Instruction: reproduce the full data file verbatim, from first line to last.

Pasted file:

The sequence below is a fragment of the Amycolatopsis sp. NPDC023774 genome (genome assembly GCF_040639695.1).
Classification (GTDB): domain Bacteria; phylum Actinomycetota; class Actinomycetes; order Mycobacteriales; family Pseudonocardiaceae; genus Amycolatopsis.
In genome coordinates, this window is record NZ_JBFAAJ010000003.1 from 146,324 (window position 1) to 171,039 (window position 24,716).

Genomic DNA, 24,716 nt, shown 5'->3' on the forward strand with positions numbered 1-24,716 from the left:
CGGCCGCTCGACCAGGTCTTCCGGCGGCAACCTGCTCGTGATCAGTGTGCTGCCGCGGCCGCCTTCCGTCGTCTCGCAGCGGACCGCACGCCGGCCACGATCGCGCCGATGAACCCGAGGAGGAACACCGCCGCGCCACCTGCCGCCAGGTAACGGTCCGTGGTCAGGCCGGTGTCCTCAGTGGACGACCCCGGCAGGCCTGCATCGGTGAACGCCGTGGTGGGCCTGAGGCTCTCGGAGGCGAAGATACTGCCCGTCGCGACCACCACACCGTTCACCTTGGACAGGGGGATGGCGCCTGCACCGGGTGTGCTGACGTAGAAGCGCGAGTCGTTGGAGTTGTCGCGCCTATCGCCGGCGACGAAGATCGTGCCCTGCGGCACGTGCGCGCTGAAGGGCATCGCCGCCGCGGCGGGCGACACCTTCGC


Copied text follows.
The sequence below is a fragment of the Amycolatopsis sp. NPDC023774 genome (genome assembly GCF_040639695.1).
Classification (GTDB): domain Bacteria; phylum Actinomycetota; class Actinomycetes; order Mycobacteriales; family Pseudonocardiaceae; genus Amycolatopsis.
In genome coordinates, this window is record NZ_JBFAAJ010000003.1 from 146,324 (window position 1) to 171,039 (window position 24,716).

Genomic DNA, 24,716 nt, shown 5'->3' on the forward strand with positions numbered 1-24,716 from the left:
CGGCCGCTCGACCAGGTCTTCCGGCGGCAACCTGCTCGTGATCAGTGTGCTGCCGCGGCCGCCTTCCGTCGTCTCGCAGCGGACCGCACGCCGGCCACGATCGCGCCGATGAACCCGAGGAGGAACACCGCCGCGCCACCTGCCGCCAGGTAACGGTCCGTGGTCAGGCCGGTGTCCTCAGTGGACGACCCCGGCAGGCCTGCATCGGTGAACGCCGTGGTGGGCCTGAGGCTCTCGGAGGCGAAGATACTGCCCGTCGCGACCACCACACCGTTCACCTTGGACAGGGGGATGGCGCCTGCACCGGGTGTGCTGACGTAGAAGCGCGAGTCGTTGGAGTTGTCGCGCCTATCGCCGGCGACGAAGATCGTGCCCTGCGGCACGTGCGCGCTGAAGGGCATCGCCGCCGCGGCGGGCGACACCTTCGC